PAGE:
I usually wait till I've finished a book before reading any reviews, but I'm glad I made an exception here. My research confirmed that Curiosity is based on the life of Mary Anning, a "fossilist" who made some important discoveries in Lyme Regis, England, in the early 1800s, but was not credited with the discoveries, what with being young, poor, female and unlettered.

The book takes a while to get going, but don't give up - it's worth pursuing. Getting to know Mary and her attitude to life and s...more
Roberta
At times i loved this book. It's well-researched and well constructed and based on real people and events. It came out about the same time as Tracey Chevallier's Remarkable Creatures but tells the story from a completely different perspective, that of Mary Anning the fossil finder herself.

Like Chevalier's the book deals with the clash of religion and science, classes and wealth, and male/female roles. In Curiosity this theme is more thoroughly explored, particularly the whole issue of class. At...more
Joyce
This book is based on the life of Mary Annings a British paleontologist who discovered(before Darwin) many significant fossils in Lime Regis. A child who tromped though poverty and prejudice like an angel wearing muddy boots; her intelligence and persistence engulfed her in the life of science to the exclusion of any other normal things in a child's life. this is a fiction so well written with all the elements of a mystery about how she and a young man who insists on being an illustrator - yes h...more
Marikka
I keep trying to write a review, but it always comes out so stilted and awkward. I thoroughly enjoyed this book. It promised particular things and lived up to that promise, which now makes this sound ambiguous. The story of Mary Anning is one that I find particularly fascinating, and considering everything she went through and the evolution of evolution she was living through, the story is exactly what it should be.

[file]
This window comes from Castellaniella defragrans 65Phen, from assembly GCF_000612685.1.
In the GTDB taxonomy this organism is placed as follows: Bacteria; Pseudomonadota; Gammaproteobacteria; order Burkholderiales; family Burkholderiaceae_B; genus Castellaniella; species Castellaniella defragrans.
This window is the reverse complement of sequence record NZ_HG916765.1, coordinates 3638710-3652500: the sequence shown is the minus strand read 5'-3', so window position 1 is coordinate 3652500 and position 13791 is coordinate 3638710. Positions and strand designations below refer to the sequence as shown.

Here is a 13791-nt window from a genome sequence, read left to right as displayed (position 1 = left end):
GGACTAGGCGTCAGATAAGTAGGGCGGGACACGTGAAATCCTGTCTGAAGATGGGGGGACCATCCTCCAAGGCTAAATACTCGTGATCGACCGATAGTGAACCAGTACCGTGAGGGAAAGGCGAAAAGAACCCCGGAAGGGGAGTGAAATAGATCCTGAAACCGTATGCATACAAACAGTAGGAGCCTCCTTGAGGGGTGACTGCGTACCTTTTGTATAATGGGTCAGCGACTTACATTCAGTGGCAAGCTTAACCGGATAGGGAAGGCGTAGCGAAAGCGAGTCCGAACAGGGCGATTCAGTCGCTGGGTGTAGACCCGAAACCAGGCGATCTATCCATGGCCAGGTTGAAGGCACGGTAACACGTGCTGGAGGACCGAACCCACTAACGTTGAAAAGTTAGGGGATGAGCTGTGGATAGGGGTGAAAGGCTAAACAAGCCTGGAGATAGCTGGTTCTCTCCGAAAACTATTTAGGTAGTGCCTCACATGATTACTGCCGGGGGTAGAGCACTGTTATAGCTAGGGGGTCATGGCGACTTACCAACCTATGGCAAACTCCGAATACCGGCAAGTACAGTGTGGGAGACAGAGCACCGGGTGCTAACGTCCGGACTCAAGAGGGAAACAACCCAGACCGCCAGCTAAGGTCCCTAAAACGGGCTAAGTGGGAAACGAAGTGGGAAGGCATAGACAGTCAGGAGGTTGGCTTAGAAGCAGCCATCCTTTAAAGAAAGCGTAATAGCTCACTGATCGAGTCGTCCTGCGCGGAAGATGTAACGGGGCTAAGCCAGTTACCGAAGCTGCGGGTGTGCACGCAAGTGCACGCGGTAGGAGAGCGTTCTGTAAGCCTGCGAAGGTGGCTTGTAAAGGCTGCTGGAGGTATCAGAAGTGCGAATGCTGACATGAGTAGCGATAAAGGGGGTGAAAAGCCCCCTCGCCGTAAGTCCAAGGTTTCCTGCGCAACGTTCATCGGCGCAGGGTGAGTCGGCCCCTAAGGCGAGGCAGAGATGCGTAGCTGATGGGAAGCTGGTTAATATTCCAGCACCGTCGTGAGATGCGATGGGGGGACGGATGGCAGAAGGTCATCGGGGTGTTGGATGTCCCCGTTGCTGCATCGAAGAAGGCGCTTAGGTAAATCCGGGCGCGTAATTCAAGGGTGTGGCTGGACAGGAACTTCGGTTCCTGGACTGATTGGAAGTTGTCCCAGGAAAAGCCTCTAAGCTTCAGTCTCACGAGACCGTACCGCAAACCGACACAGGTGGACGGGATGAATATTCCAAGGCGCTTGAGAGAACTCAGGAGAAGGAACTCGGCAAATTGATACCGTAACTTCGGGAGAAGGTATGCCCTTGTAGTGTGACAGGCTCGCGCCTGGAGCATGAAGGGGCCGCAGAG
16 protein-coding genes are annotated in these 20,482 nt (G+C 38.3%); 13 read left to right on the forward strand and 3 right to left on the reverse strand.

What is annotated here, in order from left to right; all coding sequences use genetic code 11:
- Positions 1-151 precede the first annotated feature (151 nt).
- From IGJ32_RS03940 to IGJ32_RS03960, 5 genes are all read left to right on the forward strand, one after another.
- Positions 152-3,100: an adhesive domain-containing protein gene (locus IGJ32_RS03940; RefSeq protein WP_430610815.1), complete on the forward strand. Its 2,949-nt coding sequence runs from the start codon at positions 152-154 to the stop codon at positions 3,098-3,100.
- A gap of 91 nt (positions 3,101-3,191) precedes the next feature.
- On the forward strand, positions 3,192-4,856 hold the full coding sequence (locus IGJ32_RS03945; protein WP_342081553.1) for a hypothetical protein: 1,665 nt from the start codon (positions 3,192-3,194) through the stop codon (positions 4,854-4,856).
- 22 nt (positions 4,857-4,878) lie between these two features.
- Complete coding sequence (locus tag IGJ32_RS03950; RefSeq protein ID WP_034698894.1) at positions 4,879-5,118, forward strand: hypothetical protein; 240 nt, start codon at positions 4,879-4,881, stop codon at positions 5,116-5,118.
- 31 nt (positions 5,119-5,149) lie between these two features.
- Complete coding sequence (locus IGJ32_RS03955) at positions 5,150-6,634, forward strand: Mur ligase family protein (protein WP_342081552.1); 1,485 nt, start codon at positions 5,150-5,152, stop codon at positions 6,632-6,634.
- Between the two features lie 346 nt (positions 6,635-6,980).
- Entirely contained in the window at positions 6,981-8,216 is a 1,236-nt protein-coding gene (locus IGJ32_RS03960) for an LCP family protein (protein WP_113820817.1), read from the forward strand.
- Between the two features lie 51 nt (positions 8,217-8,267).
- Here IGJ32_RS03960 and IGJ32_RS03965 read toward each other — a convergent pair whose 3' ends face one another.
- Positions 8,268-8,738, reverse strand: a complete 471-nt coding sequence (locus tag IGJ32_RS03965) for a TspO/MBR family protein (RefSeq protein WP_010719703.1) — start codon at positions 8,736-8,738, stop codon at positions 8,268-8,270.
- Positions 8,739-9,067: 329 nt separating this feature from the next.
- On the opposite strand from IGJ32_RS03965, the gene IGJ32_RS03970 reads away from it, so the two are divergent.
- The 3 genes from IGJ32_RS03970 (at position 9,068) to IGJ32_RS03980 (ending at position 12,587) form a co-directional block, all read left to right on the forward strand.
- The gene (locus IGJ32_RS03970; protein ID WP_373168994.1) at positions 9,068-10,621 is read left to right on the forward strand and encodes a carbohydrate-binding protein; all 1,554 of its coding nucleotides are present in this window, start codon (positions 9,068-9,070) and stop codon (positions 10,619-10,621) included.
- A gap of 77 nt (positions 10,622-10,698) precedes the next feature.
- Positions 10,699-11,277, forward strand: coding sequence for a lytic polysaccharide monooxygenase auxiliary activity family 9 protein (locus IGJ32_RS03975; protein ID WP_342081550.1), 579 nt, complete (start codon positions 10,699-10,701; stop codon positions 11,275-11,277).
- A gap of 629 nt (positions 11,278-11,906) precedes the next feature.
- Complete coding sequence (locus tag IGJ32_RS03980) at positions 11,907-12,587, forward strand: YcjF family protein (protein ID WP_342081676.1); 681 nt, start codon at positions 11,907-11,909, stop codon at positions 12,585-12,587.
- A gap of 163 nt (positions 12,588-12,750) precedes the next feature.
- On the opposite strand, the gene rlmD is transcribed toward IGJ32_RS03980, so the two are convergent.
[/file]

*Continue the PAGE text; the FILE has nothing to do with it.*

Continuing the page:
I picked up this book while trying to read another book, searching for characters...more
Jeanette
Joan Thomas based "Curiosity" on a journal written by Anna Maria Pinny, a wealthy woman who lived in Lyme Regis, Dorset who wrote that Mary Anning had confessed to Anna Pinney that she had been in love with an upper class gentleman who was involved in studying fossils. Joan Thomas has looked at the various men who were in Lyme Regis studying fossils and decided that Henry Del la Beche is the most likely person Mary was in love with. From this journal and the historical information Thomas has wri...more
Amy Brown
I loved this book. It was a little slow to start, but after the first ten pages I was captivated by the characters and the ideas. The book is based on history; it's about Mary Anning, a lower-class English woman who discovered some of the most important fossils found in her time. Due to her class and gender, she didn't get any credit for her contribution to our knowledge of the history of the earth, but enough records of her survive the Joan Thomas was able to piece together this fascinating nov...more
Shannon
It takes genuine talent as a novelist to imagine and tell a love story set in the specific context that is the dawning of palaeontology. Thomas was inspired by the story of Mary Anning, a true unsung pioneer in that field, probably the antithesis of a household name, except, perhaps, if the household is located in Dorsetshire, England. But it is not just the love story that piques the reader's curiosity, but also the beautiful prose; Thomas's use of a rich vocabulary challenged me, and on more t...more
Rachel
It’s not that often I read fiction these days but I made an exception for this as I’ll read anything and everything to do with Mary Anning. (What an astonishing lady, I just love pondering on her life and trying to imagine what on earth it was like finding those ‘dragons’ in the rocks. Crazy. Just can’t quite get my head round it. But back to this particular book…). ‘Curiosity’ isn’t entirely fiction as much of it is based on fact and the author says all characters, even minor ones, are based on...more